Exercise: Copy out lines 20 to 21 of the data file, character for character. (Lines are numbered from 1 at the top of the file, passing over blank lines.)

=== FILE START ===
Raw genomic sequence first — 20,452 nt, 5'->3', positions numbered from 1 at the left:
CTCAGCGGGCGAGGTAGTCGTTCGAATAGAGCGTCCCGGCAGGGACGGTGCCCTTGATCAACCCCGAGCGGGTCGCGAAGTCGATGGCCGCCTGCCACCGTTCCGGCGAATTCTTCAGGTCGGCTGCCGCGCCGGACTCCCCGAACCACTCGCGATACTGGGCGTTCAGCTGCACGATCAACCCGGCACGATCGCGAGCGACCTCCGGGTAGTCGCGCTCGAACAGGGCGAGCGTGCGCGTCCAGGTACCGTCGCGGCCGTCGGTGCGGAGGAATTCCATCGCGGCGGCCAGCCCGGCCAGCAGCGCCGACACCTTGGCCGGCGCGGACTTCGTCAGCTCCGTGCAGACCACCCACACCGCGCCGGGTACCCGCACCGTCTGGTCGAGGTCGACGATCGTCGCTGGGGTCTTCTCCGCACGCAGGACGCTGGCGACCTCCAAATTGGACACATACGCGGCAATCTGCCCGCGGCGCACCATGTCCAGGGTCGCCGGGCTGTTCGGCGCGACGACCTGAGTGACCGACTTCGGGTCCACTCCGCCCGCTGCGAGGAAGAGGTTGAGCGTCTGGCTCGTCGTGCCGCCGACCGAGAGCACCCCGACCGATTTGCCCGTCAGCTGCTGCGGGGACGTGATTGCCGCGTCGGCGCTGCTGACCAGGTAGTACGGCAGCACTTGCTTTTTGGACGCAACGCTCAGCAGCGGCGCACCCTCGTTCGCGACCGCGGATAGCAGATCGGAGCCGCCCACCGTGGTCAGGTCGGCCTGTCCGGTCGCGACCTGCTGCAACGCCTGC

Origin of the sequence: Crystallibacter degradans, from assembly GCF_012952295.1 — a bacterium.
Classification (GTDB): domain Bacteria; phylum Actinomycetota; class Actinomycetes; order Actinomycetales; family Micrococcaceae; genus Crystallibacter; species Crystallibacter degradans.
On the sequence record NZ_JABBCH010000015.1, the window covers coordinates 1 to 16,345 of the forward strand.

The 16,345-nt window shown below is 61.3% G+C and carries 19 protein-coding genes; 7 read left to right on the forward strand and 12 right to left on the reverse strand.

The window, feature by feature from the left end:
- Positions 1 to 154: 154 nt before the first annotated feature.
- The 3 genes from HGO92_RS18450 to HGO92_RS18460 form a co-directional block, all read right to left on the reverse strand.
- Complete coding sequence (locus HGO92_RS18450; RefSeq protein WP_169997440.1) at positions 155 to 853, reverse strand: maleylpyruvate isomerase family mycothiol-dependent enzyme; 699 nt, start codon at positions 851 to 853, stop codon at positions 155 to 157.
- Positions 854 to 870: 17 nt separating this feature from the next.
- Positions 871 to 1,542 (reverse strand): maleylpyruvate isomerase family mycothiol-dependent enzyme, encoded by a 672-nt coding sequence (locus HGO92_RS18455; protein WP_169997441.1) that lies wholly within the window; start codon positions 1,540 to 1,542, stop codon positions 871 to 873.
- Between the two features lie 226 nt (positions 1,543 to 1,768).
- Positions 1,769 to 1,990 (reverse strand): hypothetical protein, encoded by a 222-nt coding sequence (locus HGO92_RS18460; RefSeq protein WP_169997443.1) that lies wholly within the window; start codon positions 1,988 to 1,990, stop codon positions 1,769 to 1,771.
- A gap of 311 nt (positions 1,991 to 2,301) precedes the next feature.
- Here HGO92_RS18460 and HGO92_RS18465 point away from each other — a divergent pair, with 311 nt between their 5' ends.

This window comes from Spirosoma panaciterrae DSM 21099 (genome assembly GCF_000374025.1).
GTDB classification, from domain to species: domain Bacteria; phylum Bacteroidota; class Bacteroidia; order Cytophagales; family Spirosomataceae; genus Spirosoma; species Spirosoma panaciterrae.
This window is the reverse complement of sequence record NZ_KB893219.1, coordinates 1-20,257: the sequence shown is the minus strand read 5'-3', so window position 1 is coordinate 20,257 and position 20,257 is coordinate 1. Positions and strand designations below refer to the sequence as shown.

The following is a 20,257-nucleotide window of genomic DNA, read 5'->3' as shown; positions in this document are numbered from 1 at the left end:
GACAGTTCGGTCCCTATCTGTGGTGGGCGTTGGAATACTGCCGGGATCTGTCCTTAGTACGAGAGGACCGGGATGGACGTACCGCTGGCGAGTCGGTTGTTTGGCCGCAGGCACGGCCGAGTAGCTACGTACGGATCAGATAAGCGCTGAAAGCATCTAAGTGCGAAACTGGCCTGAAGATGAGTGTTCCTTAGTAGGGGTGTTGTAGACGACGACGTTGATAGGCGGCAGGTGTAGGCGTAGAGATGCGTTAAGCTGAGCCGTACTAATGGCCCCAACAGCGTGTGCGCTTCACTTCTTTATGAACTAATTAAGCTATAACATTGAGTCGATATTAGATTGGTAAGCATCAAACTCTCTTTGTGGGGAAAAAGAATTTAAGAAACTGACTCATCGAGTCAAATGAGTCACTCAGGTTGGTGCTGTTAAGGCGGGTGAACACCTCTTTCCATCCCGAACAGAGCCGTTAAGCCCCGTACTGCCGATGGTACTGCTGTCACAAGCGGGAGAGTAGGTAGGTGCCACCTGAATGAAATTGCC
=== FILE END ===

The following is a 20,257-nucleotide window of genomic DNA, read 5'->3' as shown; positions in this document are numbered from 1 at the left end:
GACAGTTCGGTCCCTATCTGTGGTGGGCGTTGGAATACTGCCGGGATCTGTCCTTAGTACGAGAGGACCGGGATGGACGTACCGCTGGCGAGTCGGTTGTTTGGCCGCAGGCACGGCCGAGTAGCTACGTACGGATCAGATAAGCGCTGAAAGCATCTAAGTGCGAAACTGGCCTGAAGATGAGTGTTCCTTAGTAGGGGTGTTGTAGACGACGACGTTGATAGGCGGCAGGTGTAGGCGTAGAGATGCGTTAAGCTGAGCCGTACTAATGGCCCCAACAGCGTGTGCGCTTCACTTCTTTATGAACTAATTAAGCTATAACATTGAGTCGATATTAGATTGGTAAGCATCAAACTCTCTTTGTGGGGAAAAAGAATTTAAGAAACTGACTCATCGAGTCAAATGAGTCACTCAGGTTGGTGCTGTTAAGGCGGGTGAACACCTCTTTCCATCCCGAACAGAGCCGTTAAGCCCCGTACTGCCGATGGTACTGCTGTCACAAGCGGGAGAGTAGGTAGGTGCCACCTGAATGAAATTGCC